I don’t think we want to have MS today. We’re too busy.
Oh sure, my hands burn with numbness, and I’m sure Jennifer has her own issues. Going to bed at 11 p.m. and getting up at 3:30 in the morning will have a negative impact on even the healthiest of people.
But don’t tell us that we both have Multiple Sclerosis and should take it easy; that our bodies need a lot of rest.
I’m incredibly busy at work coordinating communication plans for some big projects, such as Retired Army General Colin Powell speaking on Central Michigan University’s campus Jan. 24, and writing magazine feature stories on CMU alumni Cari Cucksey (star of HGTV’s Cash & Cari) and Andrew Dost (keyboardist for the indie rock super group fun., which is nominated for six Grammy Awards).
And Jennifer’s busting it up with the last semester of classes for her graduate program. It’s a 600-level history class that, as I understand it with what she’s telling me, essentially is the history of history. It’s starting way back before the ancient Romans and I heard her say something about having to read a book about Joan of Arc. Her class consists of a three-hour class once each week, with major readings and review papers written between each weekly session. She’ll graduate this May.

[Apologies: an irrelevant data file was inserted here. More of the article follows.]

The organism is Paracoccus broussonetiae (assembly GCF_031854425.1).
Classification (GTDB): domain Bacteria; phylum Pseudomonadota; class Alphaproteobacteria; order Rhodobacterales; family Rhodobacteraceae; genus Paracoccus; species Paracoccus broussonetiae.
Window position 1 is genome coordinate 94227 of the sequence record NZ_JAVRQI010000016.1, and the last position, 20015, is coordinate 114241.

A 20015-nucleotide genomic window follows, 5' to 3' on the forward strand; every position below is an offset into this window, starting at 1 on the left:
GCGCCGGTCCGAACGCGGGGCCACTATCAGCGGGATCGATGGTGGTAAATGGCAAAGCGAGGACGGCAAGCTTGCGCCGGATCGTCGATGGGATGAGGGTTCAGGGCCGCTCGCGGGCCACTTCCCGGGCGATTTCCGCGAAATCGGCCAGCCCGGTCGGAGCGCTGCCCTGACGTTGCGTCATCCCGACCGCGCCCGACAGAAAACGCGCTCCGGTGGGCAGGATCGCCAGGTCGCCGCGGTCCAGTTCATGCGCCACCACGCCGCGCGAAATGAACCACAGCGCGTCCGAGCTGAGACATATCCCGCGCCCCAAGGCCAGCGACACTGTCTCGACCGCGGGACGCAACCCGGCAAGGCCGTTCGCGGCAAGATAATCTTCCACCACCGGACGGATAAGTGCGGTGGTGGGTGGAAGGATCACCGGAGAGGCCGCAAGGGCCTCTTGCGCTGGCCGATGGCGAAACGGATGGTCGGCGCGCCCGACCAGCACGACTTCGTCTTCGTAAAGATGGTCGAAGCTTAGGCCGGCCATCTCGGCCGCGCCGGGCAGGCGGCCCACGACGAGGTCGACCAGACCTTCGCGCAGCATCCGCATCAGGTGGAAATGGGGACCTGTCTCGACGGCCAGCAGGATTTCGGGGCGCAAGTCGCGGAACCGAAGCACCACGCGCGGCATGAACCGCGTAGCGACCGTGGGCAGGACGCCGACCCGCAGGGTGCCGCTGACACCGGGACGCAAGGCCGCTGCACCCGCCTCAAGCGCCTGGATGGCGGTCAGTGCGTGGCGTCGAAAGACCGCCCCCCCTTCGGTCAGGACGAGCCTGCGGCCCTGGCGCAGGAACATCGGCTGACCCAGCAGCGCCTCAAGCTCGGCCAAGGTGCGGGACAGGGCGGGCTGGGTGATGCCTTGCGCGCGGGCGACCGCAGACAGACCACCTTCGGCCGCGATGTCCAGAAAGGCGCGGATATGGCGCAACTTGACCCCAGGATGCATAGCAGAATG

But don’t tell us that we both have Multiple Sclerosis and should take it easy. We’re too busy.
Granted, as soon as she’s out of class tonight we’re going home and heading straight to bed. We, like the most experienced alcohol drinkers, know our limits. Let’s face it: Jennifer and I have had this disease for a while. 15 and 13 years, respectively. Long enough to know what we can get away with without doing any more damage than what the disease already has done.
Jennifer often comments, with a Cheshire smirk on her face as she nods down to her power wheelchair, “This is how we roll.”
May we, and the other 2.1 million people worldwide living with this stupid disease, continue to roll on to the best of our abilities.